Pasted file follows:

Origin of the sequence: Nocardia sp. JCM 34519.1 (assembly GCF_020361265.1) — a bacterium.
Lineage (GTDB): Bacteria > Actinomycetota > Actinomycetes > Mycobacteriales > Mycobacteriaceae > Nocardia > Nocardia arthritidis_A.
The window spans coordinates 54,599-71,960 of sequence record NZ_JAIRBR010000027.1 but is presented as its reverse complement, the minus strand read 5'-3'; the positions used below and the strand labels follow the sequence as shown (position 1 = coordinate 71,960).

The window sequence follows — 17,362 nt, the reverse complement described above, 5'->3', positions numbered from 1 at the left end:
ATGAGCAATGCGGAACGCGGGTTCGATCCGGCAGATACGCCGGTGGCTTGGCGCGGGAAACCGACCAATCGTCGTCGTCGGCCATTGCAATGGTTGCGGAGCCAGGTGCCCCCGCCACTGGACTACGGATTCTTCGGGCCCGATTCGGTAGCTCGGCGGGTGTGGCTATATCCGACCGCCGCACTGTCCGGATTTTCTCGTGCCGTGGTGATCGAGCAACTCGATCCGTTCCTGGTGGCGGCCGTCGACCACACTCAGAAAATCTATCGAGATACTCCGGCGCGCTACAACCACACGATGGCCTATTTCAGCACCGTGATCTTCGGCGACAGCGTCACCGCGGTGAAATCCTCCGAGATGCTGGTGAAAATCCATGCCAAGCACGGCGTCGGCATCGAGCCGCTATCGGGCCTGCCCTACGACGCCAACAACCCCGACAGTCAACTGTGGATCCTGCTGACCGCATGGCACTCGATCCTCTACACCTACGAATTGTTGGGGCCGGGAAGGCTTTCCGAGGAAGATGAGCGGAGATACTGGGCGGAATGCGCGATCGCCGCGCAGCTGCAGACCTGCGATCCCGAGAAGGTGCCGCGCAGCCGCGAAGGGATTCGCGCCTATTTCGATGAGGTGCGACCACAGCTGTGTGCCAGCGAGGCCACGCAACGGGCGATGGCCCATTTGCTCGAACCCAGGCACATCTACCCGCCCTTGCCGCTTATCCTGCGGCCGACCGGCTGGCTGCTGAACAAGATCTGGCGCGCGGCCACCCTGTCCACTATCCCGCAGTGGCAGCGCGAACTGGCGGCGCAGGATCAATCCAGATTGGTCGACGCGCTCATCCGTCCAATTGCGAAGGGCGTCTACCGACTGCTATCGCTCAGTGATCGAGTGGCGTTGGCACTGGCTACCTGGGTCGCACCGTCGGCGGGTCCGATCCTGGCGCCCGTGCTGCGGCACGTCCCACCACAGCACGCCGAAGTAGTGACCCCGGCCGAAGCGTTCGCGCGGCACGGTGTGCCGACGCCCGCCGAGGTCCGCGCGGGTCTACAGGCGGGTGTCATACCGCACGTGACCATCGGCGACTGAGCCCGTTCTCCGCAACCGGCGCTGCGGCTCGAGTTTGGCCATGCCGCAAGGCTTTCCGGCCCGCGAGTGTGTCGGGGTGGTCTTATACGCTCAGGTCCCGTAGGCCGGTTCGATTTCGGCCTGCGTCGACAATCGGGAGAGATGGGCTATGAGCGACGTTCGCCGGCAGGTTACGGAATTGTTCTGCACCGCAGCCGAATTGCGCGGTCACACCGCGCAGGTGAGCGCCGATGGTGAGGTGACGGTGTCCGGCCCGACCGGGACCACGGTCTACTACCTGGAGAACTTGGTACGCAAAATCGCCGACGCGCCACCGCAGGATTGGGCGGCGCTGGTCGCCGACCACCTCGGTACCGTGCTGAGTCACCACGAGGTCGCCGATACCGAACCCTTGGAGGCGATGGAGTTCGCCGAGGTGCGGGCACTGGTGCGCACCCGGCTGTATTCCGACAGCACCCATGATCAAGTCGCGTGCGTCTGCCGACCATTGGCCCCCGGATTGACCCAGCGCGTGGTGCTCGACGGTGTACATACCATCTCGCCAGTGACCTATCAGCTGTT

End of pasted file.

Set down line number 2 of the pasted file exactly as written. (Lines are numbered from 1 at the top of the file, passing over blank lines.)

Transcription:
Lineage (GTDB): Bacteria > Actinomycetota > Actinomycetes > Mycobacteriales > Mycobacteriaceae > Nocardia > Nocardia arthritidis_A.